A nonqualified deferred compensation plan (“Nonqualified Plan”) is legally defined as “any plan that provides for the deferral of compensation, other than: (a) a qualified employer plan; and (b) any bona fide vacation leave, sick leave, compensatory time, disability pay, or death benefit plan.” See 26 USC 409a (d)(1).” Under this broad definition, one would consider stock options and other long-term equity-based pay as nonqualified deferred compensation.
For our discussion, we are disregarding equity-based pay and keeping with standard industry terminology. Therefore, a nonqualified plan is better defined as a contract between an employer and one or more select “Key Employees” (highly compensated employees or independent contractors) in which the Key Employees defer a portion of their salary, bonus, or other compensation until some future date based on the terms of a legal plan document.
Nonqualified plans are typically unfunded based on the law. The Key Employee controls the notional investment of their account similar to a 401 (k). However, when a plan is unfunded, the employer does not actually invest the Key Employee’s deferred compensation in the market. It instead grows based on the performance of a benchmark. The Key Employee can generally change the investment at any time.
Contributions to an unfunded nonqualified plan generally are not deductible for the employer as compensation. However, the employer will get a deduction when the Key Employee recieves the compensation.
Key Employee Tax Benefits
The tax purpose of a nonqualified plan for a Key Employee is multifaceted. First, the amount deferred by the Key Employee is likely not taxable until the Key Employee receives it. Therefore, the Key Employee will pay less in taxes in any year in which they defer compensation.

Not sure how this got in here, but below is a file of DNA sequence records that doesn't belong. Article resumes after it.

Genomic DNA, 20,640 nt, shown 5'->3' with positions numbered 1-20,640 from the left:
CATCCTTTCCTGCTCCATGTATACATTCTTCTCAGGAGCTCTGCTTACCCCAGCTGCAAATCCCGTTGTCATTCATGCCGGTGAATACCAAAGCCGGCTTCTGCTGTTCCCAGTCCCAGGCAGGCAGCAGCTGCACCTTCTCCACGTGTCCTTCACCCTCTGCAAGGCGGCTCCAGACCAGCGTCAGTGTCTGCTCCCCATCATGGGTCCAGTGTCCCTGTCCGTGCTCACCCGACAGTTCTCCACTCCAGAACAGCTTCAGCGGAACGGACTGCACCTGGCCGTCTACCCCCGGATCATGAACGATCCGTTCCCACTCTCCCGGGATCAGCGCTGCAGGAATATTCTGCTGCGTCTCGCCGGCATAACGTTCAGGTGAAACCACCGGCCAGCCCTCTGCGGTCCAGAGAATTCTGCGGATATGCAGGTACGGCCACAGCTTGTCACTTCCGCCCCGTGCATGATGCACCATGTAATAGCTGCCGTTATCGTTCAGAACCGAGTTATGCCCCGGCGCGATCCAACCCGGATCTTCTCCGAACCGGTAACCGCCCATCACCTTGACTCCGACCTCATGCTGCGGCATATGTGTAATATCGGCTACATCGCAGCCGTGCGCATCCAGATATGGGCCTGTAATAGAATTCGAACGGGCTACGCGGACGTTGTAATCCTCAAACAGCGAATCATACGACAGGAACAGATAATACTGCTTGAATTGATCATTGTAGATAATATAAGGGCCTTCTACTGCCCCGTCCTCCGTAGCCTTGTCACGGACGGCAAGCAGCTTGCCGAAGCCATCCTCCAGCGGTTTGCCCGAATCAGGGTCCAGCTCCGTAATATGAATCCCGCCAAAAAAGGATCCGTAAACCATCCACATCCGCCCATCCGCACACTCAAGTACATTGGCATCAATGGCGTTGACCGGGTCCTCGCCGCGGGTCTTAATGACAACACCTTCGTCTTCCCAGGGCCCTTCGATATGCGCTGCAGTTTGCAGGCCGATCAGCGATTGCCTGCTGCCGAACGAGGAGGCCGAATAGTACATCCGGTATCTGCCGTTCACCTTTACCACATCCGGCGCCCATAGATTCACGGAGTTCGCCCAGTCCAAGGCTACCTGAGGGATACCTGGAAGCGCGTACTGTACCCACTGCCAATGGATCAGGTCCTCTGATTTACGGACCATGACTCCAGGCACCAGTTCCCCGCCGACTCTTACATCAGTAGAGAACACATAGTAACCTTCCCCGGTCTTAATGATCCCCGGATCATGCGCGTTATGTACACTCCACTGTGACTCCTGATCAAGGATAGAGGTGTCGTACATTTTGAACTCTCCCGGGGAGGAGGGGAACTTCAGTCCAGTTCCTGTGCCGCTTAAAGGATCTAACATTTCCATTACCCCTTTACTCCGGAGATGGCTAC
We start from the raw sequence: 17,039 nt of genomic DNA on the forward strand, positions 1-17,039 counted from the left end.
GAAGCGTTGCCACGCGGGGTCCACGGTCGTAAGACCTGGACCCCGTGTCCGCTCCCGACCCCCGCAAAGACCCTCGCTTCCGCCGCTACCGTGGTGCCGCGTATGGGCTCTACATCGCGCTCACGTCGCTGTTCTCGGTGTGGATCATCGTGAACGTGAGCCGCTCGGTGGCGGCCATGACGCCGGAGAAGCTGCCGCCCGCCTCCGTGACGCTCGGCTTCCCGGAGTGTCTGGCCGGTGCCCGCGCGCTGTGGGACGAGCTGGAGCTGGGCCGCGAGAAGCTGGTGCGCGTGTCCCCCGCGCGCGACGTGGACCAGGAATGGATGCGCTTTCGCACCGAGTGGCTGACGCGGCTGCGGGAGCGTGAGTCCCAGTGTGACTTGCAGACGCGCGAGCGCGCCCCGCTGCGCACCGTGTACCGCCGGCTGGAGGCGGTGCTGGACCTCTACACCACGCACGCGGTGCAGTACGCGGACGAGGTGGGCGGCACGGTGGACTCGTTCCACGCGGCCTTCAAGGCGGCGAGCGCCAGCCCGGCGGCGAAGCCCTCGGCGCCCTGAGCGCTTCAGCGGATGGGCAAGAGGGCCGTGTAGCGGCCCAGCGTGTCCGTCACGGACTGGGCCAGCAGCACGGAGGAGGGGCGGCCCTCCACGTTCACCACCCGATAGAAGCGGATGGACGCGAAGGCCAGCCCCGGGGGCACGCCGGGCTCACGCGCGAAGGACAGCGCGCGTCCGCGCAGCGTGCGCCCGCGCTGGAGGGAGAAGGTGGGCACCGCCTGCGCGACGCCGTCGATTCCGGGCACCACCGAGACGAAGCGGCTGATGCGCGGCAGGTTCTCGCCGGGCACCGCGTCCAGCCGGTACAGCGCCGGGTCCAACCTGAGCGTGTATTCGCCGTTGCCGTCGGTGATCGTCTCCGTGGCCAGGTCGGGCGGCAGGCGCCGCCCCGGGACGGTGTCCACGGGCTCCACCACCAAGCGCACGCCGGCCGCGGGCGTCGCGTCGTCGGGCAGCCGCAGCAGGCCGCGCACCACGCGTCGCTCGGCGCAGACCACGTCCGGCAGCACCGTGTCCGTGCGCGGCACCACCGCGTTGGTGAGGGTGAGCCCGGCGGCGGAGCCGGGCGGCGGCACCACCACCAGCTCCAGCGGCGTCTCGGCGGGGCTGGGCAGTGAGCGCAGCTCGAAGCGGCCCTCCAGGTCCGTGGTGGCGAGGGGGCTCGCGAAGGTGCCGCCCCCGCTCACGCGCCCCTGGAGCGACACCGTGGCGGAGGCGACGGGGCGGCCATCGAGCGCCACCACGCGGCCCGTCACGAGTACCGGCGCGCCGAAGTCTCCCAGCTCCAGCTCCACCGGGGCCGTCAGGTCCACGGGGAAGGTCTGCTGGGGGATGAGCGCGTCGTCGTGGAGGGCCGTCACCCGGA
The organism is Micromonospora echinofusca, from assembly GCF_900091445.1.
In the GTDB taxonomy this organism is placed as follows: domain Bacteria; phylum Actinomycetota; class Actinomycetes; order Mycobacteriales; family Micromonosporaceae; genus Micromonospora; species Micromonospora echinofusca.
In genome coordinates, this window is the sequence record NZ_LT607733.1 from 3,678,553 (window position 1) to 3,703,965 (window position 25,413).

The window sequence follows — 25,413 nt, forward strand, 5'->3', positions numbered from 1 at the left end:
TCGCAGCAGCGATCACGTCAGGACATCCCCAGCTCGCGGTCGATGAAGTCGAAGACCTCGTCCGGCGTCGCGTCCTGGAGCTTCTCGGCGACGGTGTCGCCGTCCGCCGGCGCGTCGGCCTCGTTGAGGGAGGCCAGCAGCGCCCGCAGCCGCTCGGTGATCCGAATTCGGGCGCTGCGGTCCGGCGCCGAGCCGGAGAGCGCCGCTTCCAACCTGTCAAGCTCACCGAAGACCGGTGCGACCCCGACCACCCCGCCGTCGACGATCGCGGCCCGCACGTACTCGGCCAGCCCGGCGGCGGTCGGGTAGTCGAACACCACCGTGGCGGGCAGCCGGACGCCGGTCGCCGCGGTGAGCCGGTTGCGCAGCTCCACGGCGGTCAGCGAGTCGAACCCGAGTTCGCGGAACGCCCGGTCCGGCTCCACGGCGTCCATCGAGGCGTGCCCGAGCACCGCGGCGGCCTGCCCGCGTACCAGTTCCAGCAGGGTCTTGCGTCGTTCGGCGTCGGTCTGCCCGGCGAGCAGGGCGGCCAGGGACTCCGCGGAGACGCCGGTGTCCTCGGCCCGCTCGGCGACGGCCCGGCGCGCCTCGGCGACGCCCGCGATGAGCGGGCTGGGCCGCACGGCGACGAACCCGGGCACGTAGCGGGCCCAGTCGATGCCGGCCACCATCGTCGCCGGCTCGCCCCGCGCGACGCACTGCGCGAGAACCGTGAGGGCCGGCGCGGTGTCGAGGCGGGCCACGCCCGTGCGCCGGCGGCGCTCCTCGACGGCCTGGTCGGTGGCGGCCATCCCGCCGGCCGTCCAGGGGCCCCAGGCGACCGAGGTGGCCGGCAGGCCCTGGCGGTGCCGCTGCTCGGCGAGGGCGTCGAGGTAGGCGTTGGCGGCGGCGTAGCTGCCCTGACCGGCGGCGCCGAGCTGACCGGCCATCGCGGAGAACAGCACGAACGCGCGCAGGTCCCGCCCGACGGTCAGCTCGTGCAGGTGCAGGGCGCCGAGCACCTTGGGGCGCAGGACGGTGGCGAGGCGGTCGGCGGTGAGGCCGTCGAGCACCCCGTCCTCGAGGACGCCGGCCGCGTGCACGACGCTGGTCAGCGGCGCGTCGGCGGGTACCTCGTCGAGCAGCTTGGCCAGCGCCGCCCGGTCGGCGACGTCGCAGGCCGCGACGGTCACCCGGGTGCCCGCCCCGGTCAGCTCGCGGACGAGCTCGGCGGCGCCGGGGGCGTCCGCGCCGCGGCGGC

Second, the Key Employee will likely be in a lower tax bracket when they eventually receive the compensation. Additionally, any growth in the Key Employee’s account is tax-deferred. This means the Key Employee will not pay tax on the principal and the income it generates until the Key Employee “receives” it.
This deferral is done based on the belief that deferring tax on the principal amount deferred and the income on such principal will yield more after-tax income in the future as compared to paying tax currently on the principal and investing the after-tax remainder.
In order to better understand nonqualified plans, it helps to break down the terminology.
Nonqualified – a “non-qualified” plan does not meet all of the technical requirements imposed on “qualified plans” (401k, pension plans, profit-sharing plans, etc.) under the Internal Revenue Code (IRC) or the Employee Retirement Income Security Act (ERISA). Therefore, plans generally are not subject to the fiduciary, nondiscrimination, coverage, funding, vesting, distribution, reporting, disclosure, and almost all other requirements applicable to tax-qualified deferred compensation plans.
Deferred – The deferral limit for a 401K in 2019 is $19,000. While substantial, this might not be a significant amount for a Key Employee. There are no limitations on deferred amounts and no minimum distribution rules for nonqualified plans. This makes these plans a useful tool for attracting and retaining top talent.
Compensation – A Key Employee can defer salary, bonuses, or any other type of compensation to fund the plan. The plan offers long-term tax-deferred savings. This incentivizes Key Employees to participate in a nonqualified plan. However, the Key Employee’s participation limits the employer’s tax deduction until after the Key Employee receives the compensation.
Plan – Employers establish nonqualified plans for any number of Key Employees. Non-qualified deferred compensation plans are so flexible they can even include independent contractors, including directors.